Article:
Grub worm organic control

Grub worm control: Organic solutions to safely get rid of lawn grubs

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Though most of the insects you find in your garden won’t cause harm to your plants, there are certainly some that do, especially if their population grows out of control. For homeowners who have lawns, the grub worm is one such pest. Also commonly called grubs, lawn grubs, white grubs, or turf grubs, these critters feed on the roots of lawn grass and can cause significant damage if there are a lot of them infesting a lawn. Before learning how to control grub worms, it’s important to know how to properly identify them and determine how many is too many for your lawn to handle.

What is a grub worm?

No matter what you call them, grub worms aren’t actually worms at all. They are the larval life-stage of several different species of beetles in the scarab family. They are a creamy-white color with a rusty orange head and six legs at the front of their body. Grubs are C-shaped and their bodies appear slick and shiny.

How to control grub worms organically.

Grub worms, also called white grubs or lawn grubs, are C-shaped and creamy-white with an orange head. Photo credit: Steven Katovich,

While most people think all lawn grubs are the larvae of Japanese beetles, there are actually several species of beetles that are called grub worms in their larval stage. All have a similar lifecycle and cause the same type of damage to our lawns by eating the roots of the grass. Often Japanese beetles are blamed for the damage of other grub species.

The following four members of the scarab beetle family are known for their turf root-munching activities as larvae. Left unchecked, they are capable of causing conspicuous damage to our lawns (more on what their damage looks like below).

What do grub worms turn into?

Depending on their exact species, grub worms could turn into several different adult beetles. As grubs, they all look really similar, and if you want to tell one type of grub worm apart from the others, you’ll need a magnifying glass and the strange desire to examine the hairs on their butts (no, I’m not kidding). Each type is also subtly different in size right before they turn into an adult, but size shouldn’t be relied on for identification because they grow from egg to pupae over the course of several months, changing size along the way.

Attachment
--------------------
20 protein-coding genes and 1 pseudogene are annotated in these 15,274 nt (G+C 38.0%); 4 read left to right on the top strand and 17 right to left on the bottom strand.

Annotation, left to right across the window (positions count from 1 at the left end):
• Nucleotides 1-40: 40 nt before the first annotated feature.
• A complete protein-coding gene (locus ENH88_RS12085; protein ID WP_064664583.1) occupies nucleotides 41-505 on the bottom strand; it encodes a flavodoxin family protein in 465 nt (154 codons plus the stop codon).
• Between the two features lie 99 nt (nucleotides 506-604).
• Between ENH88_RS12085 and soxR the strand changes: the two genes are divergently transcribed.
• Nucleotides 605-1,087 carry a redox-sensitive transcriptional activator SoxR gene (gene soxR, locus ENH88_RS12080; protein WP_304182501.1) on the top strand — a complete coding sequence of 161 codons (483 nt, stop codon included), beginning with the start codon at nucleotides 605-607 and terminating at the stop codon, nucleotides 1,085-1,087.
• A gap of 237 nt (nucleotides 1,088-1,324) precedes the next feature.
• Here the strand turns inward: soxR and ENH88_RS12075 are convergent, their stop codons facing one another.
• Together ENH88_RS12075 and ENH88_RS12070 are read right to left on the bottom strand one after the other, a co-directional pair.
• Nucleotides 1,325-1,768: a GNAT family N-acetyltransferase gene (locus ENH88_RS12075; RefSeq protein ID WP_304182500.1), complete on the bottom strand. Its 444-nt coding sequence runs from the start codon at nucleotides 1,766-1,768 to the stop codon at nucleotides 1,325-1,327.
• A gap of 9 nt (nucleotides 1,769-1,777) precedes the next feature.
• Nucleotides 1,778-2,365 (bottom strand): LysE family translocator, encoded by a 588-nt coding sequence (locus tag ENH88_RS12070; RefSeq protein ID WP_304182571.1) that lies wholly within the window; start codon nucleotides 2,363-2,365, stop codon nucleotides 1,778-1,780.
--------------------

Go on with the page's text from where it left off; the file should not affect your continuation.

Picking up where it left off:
Grub worm type 1: Japanese Beetles (Popillia japonica)

This lawn grub is a notorious pest in the Northeast, and their range has now expanded to include isolated populations across much of the continental United States and parts of Canada. Accidentally introduced to North America from Asia in the early 1900s, the 1/2″ adult beetles are metallic green with copper-colored wing covers.

Controlling Japanese beetle grubs organically.

Adult Japanese beetles are only active for a few weeks each summer.

Unlike other types of pest grubs, the last abdominal segment of each Japanese beetle grub has a distinctive V-shaped row of tiny, dark hairs. The larvae grow up to 1-inch in length and spend the winter deep below the soil surface.

Adult Japanese beetles consume the foliage of over 300 different plants, beginning in mid-summer. Though they live for only 30-45 days, the adult beetles can cause a good bit of damage. Don’t ignore newly emerged adult beetles. Early hand-picking goes a long way. Knock the adults into soapy water or squash them.

Grub worm type 2: May/June Beetles (Phyllophaga species)

Though there are several hundred different species of May/June beetles, only about two dozen of them are considered pests. Adult May/June beetles are brown or black and 1/2- to 1-inch in length. Often found around lights on summer evenings, the adult beetles are nocturnal, and they are active for only a few weeks each year. The adult beetles don’t cause much damage.

May-June beetles produce larvae that eat the roots of lawn grasses.

This adult May-June beetle is looking for soft soil to lay her eggs. Photo credit: Steven Katovich,

The lifecycle of May/June beetles ranges from one to three years depending on the species, and most of their lives are spent underground as larvae. A bit larger than Japanese beetle grub worms, May/June beetles can also be distinguished by two parallel rows of thick, stubby, dark hairs on the underside of their last abdominal segment (see, I told you you’d have to look at grub butts!).

Grub worm type 3: Oriental Beetles (Anomala orientalis, syn. Exomala orientalis)

Since its introduction in the 1920s, this Asian species has become common from Maine to South Carolina and west to Wisconsin. Adult beetles emerge in late June through July and are active for two months. They are similar in size to Japanese beetles but are straw-colored with dark, irregular blotches on their wing covers. Active only at night, the adult beetles feed on flowers and skeletonize leaves. Though they sound intimidating, adult Oriental beetles seldom cause noticeable damage.